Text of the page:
III. Best Interest of the Child

Father maintains the Family Court TPR order is not supported by clear and convincing evidence. We disagree.

In a termination of parental rights case, the best interests of the children are the paramount consideration. South Carolina Dep't of Soc. Servs. v. Vanderhorst, 287 S.C. 554, 340 S.E.2d 149 (1986). Termination of parental rights statutes "must be liberally construed in order to ensure prompt judicial procedures for freeing minor children from the custody and control of their parents by terminating the parent-child relationship. The interests of the child shall prevail if the child's interest and the parental rights conflict." S.C. Code Ann. § 20-7-1578 (Supp. 1998). In Caban v. Mohammed, 441 U.S. 380, 99 S.Ct. 1760, 60 L.Ed.2d 297 (1979), the Supreme Court noted: "[p]arental rights do not spring full-blown from the biological connection between parent and child. They require relationships more enduring." 441 U.S. at 397, 99 S.Ct. at 1770.

An enduring relationship is not present between Father and Deborah. Father has seen his daughter only once, when she was 2 months old. He will not see her again until she is ten years old. Had Father made a recognizable effort to visit with his daughter, or to provide support for her, there may have been evidence of an "enduring relationship." However, because he has wilfully failed to visit or support her, the Family Court is correct in finding termination of Father's parental rights in the best interest of Deborah.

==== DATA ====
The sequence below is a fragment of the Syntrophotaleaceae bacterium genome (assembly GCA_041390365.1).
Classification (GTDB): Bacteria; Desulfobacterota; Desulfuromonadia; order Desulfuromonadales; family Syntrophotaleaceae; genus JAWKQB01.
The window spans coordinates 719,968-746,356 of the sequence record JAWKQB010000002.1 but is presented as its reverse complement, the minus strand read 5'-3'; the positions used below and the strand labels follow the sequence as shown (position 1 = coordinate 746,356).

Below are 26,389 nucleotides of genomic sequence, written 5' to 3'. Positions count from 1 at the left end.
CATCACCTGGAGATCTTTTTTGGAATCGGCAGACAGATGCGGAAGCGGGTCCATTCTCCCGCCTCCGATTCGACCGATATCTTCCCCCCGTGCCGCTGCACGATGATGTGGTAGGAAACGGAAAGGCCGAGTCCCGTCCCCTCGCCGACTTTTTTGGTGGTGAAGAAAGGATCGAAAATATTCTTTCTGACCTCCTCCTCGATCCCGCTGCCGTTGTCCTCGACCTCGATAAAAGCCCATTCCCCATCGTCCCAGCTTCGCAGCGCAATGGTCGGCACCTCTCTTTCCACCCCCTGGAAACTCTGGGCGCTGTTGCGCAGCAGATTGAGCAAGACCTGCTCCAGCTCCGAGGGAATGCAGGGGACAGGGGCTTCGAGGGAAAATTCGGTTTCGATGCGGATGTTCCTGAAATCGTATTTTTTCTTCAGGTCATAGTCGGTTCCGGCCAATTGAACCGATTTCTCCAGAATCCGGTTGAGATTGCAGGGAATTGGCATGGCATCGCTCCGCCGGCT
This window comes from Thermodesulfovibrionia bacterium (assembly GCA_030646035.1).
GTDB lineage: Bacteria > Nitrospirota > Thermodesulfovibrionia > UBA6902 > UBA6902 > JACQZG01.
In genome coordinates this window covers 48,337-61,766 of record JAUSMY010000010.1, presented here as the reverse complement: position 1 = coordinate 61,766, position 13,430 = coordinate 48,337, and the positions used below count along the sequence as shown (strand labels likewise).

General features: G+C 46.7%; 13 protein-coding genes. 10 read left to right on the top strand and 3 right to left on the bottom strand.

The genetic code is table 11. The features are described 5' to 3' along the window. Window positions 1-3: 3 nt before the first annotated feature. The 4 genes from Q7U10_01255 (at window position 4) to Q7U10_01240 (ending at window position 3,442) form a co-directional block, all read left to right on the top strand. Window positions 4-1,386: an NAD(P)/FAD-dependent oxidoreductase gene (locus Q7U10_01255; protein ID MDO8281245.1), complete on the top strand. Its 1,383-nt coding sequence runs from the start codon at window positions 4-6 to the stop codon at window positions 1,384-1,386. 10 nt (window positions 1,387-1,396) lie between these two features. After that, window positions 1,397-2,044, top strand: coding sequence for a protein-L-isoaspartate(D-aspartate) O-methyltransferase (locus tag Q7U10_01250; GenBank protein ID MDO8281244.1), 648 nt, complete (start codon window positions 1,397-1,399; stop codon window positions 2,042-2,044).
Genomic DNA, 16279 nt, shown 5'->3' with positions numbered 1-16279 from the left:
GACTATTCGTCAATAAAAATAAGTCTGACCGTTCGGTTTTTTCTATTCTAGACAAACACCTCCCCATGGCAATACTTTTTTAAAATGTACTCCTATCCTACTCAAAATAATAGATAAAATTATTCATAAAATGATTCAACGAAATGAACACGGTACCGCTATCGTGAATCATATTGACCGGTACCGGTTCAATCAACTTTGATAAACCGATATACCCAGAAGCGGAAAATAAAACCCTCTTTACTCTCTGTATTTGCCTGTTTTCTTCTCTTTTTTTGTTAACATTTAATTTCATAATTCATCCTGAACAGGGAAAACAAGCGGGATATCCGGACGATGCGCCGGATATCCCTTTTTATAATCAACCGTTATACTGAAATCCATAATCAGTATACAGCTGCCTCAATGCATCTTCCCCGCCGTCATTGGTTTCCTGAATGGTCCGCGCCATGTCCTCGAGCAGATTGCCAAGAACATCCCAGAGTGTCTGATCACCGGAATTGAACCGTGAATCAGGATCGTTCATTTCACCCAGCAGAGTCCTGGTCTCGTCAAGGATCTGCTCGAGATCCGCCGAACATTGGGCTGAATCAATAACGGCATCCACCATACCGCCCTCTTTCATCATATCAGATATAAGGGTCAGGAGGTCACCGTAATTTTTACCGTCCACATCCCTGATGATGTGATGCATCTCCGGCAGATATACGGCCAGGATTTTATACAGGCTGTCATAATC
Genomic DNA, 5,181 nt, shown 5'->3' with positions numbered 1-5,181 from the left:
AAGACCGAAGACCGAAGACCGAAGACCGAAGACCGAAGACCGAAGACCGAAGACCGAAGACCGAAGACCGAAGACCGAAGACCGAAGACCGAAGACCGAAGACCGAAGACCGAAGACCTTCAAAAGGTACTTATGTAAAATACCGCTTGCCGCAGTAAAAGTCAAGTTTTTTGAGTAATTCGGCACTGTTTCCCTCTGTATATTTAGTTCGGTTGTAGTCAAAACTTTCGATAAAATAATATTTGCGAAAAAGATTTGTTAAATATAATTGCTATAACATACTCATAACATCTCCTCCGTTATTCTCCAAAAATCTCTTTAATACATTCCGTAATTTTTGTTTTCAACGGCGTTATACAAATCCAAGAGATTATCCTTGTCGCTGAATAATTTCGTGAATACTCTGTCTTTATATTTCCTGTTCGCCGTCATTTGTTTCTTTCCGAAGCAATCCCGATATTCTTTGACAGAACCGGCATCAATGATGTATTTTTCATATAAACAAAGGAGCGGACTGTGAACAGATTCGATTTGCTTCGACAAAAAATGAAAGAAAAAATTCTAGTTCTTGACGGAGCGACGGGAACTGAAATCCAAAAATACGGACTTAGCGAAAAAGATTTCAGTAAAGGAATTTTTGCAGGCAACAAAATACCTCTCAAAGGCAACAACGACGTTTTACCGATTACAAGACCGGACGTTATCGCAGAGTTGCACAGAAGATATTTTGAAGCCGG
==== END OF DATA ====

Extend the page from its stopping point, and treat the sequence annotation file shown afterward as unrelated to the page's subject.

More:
We hold the record supports the Family Court's determination Father wilfully failed to visit with and support Deborah. We do not view Father's voluntary pursuit of lawless conduct, which resulted in his incarceration and limited ability to personally correspond with DSS officials, as a reasonable explanation of his failure to visit with and support Deborah. See Hamby v. Hamby, 264 S.C. 614, 216 S.E.2d 536 (1975) (affirming a finding of abandonment where Father voluntarily pursued a course of lawlessness resulting in his imprisonment and inability to perform parental duties); see also Department of Soc. Servs. v. Henry, 296 S.C. 507, 374 S.E.2d 298 (1988); South Carolina Dep't of Soc. Servs. v. Phillips, 301 S.C. 308, 391 S.E.2d 584 (Ct. App. 1984). Our own review of the record convinces us the Family Court correctly determined termination of Father's parental rights is in Deborah's best interest. To date, Deborah has been in DSS custody for nearly six years. As noted by the Family Court, her chances of being adopted continue to decrease as she grows older. We fully agree with the Family Court that Deborah's life "must not be put on hold until her father is released from prison and thereafter becomes able to care for her." There is clear and convincing evidence in the record to support the order of the Family Court.

Accordingly, the decision of the Family Court is


CURETON and STILWELL, JJ., concur.

1. Because oral argument would not aid the Court in resolving the issues on appeal, we decide this case without oral argument pursuant to Rule 215, SCACR.

2. Mother is not a party to this appeal.